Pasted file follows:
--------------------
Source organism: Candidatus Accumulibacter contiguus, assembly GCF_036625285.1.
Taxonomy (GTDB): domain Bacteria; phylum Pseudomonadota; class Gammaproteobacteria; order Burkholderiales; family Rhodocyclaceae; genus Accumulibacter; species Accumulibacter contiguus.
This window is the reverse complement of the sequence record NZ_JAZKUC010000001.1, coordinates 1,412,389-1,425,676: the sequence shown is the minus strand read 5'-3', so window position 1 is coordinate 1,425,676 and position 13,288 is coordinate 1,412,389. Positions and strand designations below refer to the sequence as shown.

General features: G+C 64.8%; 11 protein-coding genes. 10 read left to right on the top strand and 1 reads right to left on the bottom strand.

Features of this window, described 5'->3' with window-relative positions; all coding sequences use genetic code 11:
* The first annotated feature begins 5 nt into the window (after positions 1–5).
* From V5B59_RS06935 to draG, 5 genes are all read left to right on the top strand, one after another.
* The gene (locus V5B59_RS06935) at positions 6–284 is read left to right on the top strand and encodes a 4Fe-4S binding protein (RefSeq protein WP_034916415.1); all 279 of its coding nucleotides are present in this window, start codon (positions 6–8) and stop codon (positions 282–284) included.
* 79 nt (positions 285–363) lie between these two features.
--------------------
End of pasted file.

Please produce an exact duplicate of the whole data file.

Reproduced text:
Source organism: Candidatus Accumulibacter contiguus, assembly GCF_036625285.1.
Taxonomy (GTDB): domain Bacteria; phylum Pseudomonadota; class Gammaproteobacteria; order Burkholderiales; family Rhodocyclaceae; genus Accumulibacter; species Accumulibacter contiguus.
This window is the reverse complement of the sequence record NZ_JAZKUC010000001.1, coordinates 1,412,389-1,425,676: the sequence shown is the minus strand read 5'-3', so window position 1 is coordinate 1,425,676 and position 13,288 is coordinate 1,412,389. Positions and strand designations below refer to the sequence as shown.

General features: G+C 64.8%; 11 protein-coding genes. 10 read left to right on the top strand and 1 reads right to left on the bottom strand.

Features of this window, described 5'->3' with window-relative positions; all coding sequences use genetic code 11:
* The first annotated feature begins 5 nt into the window (after positions 1–5).
* From V5B59_RS06935 to draG, 5 genes are all read left to right on the top strand, one after another.
* The gene (locus V5B59_RS06935) at positions 6–284 is read left to right on the top strand and encodes a 4Fe-4S binding protein (RefSeq protein WP_034916415.1); all 279 of its coding nucleotides are present in this window, start codon (positions 6–8) and stop codon (positions 282–284) included.
* 79 nt (positions 285–363) lie between these two features.